The day I met Brené Brown

Dr Deb Roberts and Brené Brown

Recently, I got to meet one of my all-time heroes, author and researcher Brené Brown. She was in Melbourne speaking about her latest book Dare to Lead.  

To be honest I would have gone to see her speak about shelling peas. She is an awesome speaker, famous for her TED talk 'The Power of Vulnerability' which went viral and inspired millions. She is often hilarious; she makes you think, laugh and cry all the while discussing some very serious topics.

When I first arrived at the venue, I really didn’t know what to expect. Some people were taking selfies in front of a Brené Live sign. Part of me cringed at that, another part of me wanted to do the same, I was so excited to see her!

I was surprised to see lot of people there that didn’t fit the corporate mould…people aged 18 through to retirement and people from totally different walks of life. Her words have connected with so many, and I guess that is what a truly famous person is, someone who has influence across age, gender, class and lifestyle.   

I got a coffee and chatted to others in the line and quickly found out they were in attendance for very personal reasons. I fell into intimate conversations, ones that I wouldn’t have normally experienced at a corporate event.

Brené’s work has become very popular in the corporate sector, as it focuses on leadership but breaks the mould by entering into emotive, emotional terrain. Her research is on courage, connection, shame and vulnerability – the latter two fairly challenging topics for some of us – and she has written multiple books on these subjects.

As a presenter she tells entertaining story after story about her own life, divulging information others wouldn’t and then backs up her personal experiences with research and scientific rigor. It is certainly an appealing trifecta for someone like me who has a PhD in public health and who believes that sharing vulnerabilities is paramount to living a satisfying life.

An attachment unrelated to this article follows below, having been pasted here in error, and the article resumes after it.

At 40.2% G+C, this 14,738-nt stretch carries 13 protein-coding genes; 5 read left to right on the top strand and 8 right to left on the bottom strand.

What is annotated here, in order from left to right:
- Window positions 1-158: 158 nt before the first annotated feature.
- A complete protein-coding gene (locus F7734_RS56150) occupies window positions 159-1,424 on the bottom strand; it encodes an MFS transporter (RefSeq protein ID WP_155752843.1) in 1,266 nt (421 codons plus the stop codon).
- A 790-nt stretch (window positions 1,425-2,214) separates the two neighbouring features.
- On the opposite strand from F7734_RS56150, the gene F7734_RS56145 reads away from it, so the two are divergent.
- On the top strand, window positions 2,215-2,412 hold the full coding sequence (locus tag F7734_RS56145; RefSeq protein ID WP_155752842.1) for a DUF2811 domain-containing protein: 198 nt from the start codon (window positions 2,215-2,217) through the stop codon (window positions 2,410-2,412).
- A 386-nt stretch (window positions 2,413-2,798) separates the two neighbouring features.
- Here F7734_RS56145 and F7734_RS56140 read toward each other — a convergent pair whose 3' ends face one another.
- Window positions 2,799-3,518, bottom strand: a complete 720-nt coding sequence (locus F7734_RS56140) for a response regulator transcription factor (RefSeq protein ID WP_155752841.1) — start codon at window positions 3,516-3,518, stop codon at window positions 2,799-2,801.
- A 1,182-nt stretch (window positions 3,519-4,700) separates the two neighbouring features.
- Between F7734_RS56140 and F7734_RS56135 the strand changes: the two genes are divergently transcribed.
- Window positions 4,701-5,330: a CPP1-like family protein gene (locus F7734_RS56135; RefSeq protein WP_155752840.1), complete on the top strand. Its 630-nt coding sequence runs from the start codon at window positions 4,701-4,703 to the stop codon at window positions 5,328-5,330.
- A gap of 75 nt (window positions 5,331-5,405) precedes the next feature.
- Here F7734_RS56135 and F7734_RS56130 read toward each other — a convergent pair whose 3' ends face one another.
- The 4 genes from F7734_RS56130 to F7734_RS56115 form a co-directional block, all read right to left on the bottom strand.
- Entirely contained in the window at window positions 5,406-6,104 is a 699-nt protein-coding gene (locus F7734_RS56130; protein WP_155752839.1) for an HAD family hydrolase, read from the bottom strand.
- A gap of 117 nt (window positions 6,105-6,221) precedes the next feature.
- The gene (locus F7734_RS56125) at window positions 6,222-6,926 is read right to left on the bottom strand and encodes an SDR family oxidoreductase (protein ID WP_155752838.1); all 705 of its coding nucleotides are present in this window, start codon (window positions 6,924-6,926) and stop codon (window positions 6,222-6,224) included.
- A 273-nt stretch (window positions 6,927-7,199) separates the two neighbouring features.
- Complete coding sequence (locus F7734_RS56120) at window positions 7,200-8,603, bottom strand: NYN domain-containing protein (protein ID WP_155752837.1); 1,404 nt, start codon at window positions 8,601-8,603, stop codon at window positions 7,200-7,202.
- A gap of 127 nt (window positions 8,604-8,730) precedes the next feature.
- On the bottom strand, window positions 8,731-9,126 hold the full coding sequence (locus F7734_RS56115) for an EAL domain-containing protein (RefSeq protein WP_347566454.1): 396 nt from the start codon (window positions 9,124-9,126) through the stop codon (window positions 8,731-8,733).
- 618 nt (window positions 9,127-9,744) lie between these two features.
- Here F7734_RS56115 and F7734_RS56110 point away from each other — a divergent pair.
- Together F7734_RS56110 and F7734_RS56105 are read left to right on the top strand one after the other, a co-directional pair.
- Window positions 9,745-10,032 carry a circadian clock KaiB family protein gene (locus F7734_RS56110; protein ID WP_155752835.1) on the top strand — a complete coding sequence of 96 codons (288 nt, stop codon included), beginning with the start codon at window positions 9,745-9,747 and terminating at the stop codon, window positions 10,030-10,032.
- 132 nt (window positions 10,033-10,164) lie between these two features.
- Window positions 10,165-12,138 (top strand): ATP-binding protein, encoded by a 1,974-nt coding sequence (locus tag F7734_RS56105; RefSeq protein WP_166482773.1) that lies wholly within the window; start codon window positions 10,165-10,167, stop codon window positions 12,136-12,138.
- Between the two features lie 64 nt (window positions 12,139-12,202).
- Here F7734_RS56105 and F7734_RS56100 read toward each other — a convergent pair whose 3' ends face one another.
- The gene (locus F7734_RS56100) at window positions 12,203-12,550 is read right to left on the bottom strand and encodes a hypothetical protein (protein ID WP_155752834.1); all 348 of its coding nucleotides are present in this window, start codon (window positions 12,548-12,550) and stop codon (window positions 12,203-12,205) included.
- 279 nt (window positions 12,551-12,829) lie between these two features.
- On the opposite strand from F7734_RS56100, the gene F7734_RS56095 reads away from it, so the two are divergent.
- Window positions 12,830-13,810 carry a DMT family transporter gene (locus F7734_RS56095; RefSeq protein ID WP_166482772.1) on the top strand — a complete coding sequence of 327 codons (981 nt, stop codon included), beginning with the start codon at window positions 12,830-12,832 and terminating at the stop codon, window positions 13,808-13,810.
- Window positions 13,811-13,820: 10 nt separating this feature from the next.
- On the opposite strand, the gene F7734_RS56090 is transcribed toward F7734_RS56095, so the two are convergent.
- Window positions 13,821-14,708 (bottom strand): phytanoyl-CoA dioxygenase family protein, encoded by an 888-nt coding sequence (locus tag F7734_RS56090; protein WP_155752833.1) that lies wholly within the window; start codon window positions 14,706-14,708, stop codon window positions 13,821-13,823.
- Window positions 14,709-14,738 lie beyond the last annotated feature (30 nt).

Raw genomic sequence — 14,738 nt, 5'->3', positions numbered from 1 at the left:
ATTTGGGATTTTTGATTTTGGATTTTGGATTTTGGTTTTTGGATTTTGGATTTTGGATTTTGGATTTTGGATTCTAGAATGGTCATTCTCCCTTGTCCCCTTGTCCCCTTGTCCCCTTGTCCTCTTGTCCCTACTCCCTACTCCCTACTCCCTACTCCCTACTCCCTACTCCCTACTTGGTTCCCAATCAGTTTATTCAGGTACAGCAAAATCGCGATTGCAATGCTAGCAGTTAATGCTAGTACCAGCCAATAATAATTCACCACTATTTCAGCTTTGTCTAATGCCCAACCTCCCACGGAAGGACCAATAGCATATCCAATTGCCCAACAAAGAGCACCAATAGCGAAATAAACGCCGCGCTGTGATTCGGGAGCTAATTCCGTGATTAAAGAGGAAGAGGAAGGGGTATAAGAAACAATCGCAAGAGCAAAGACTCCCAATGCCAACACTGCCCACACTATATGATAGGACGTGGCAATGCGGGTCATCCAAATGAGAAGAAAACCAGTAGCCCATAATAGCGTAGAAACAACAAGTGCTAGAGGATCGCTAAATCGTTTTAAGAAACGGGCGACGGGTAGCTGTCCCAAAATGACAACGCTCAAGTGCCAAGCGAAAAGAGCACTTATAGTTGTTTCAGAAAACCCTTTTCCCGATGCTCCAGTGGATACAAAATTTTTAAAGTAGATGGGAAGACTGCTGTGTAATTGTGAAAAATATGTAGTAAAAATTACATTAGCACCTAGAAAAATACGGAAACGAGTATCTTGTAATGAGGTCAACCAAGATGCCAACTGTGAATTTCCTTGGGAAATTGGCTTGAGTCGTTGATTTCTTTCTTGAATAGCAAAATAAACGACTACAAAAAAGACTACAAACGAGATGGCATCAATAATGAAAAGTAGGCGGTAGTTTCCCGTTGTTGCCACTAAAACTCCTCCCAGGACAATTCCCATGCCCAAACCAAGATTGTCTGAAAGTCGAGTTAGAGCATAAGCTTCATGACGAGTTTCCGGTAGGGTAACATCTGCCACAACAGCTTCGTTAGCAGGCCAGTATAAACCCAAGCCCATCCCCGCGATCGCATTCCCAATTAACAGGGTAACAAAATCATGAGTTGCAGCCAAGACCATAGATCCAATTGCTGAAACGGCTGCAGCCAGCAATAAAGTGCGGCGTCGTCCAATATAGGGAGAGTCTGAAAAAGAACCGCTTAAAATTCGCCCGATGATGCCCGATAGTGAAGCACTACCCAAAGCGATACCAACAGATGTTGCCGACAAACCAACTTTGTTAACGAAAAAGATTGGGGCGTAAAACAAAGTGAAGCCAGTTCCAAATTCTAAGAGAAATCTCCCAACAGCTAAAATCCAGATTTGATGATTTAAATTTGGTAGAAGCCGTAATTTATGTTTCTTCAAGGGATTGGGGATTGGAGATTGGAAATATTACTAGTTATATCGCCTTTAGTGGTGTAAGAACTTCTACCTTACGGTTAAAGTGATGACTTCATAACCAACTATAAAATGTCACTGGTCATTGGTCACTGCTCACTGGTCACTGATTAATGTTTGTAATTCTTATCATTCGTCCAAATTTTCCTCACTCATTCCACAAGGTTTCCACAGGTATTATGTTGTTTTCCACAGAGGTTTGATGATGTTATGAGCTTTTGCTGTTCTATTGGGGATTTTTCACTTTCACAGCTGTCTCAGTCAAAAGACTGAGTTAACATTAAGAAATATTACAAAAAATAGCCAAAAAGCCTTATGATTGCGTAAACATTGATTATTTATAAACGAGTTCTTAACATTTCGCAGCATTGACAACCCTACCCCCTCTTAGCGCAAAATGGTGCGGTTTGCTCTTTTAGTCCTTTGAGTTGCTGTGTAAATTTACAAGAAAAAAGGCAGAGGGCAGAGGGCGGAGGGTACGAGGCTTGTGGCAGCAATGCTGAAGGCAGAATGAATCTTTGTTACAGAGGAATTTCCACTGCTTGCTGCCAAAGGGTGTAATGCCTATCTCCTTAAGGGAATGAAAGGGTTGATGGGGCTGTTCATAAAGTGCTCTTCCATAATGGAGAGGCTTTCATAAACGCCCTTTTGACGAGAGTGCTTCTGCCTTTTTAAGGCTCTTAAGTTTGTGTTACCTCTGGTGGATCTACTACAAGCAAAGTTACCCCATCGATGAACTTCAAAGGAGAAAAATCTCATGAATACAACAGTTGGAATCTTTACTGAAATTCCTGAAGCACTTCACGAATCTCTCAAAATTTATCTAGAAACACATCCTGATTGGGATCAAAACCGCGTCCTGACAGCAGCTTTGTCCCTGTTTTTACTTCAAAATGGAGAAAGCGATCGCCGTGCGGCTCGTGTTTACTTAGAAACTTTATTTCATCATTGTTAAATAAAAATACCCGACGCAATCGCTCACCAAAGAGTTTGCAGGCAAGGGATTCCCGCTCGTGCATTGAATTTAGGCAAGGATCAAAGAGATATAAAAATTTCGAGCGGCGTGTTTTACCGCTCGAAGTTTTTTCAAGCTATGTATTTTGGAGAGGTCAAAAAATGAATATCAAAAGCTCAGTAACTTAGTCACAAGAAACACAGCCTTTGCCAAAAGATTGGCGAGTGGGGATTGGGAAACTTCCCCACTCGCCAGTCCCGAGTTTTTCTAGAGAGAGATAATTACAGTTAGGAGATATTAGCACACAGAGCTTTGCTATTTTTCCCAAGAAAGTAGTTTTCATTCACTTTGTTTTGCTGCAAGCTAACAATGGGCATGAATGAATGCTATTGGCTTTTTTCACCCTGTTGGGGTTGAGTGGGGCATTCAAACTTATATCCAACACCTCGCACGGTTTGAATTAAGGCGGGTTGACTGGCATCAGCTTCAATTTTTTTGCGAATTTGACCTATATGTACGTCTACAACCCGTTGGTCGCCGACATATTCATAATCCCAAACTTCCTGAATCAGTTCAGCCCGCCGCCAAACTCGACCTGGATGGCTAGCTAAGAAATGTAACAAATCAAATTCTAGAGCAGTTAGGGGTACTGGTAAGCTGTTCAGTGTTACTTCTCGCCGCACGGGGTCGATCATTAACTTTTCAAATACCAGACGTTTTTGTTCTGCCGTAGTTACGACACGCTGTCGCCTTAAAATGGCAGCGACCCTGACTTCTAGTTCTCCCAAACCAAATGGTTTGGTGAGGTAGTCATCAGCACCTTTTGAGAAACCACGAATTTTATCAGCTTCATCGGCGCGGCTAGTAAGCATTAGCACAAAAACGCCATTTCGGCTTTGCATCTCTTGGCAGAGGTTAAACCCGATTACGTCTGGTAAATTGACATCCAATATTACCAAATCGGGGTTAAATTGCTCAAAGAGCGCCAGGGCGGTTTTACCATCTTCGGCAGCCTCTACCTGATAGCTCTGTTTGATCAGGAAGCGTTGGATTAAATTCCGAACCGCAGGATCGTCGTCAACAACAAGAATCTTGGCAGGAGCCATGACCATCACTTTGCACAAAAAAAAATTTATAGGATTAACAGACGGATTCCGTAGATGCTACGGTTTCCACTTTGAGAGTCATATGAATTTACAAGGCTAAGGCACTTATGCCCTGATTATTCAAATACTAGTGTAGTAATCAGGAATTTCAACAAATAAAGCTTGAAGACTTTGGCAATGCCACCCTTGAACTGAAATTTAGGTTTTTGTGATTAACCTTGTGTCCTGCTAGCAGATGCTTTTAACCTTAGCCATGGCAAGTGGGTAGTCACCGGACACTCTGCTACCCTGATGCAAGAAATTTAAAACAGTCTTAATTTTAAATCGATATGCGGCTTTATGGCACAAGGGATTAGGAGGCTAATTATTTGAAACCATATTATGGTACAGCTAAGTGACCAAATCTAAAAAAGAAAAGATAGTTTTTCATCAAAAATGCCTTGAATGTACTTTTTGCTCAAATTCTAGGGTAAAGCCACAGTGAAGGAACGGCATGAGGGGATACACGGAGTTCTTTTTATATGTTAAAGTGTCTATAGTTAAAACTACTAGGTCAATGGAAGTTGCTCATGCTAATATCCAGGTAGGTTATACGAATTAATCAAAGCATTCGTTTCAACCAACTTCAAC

In this talk, Brené didn’t spout a lot of statistics but she did say that 50% of the 150 global leaders initially interviewed for her research reported that people either have leadership skills or they don’t. Her analysis has turned this position on its head. Drawing on 400,000 pieces of data, she has challenged us to acknowledge and practise a new set of leadership skills.  The skill sets are: Rumbling with Vulnerability, Living into Our Values, Braving Trust and Learning to Rise. 

Along with these skill sets is the strength and conviction it takes to open yourself up to a world that is often judgmental. She calls this being ‘wholehearted’.  It isn’t some gooey hippy concept; being ‘wholehearted’ is backed by more than 20 years of research which highlights that it is an essential part of living a fulfilling life in an impermanent world. 

Everyone I spoke to at the event seemed to be practising being ‘wholehearted’. Discussion felt open and free. A woman next to me disclosed her mum was seriously ill in hospital. She said that she was worried as she had an important international work trip on the horizon.  

She was clearly stressed – but by the time Brené had finished, she had been visibly moved, her body had relaxed and she had tears in her eyes. I was amazed and thrilled, to see firsthand Brené’s effect on others.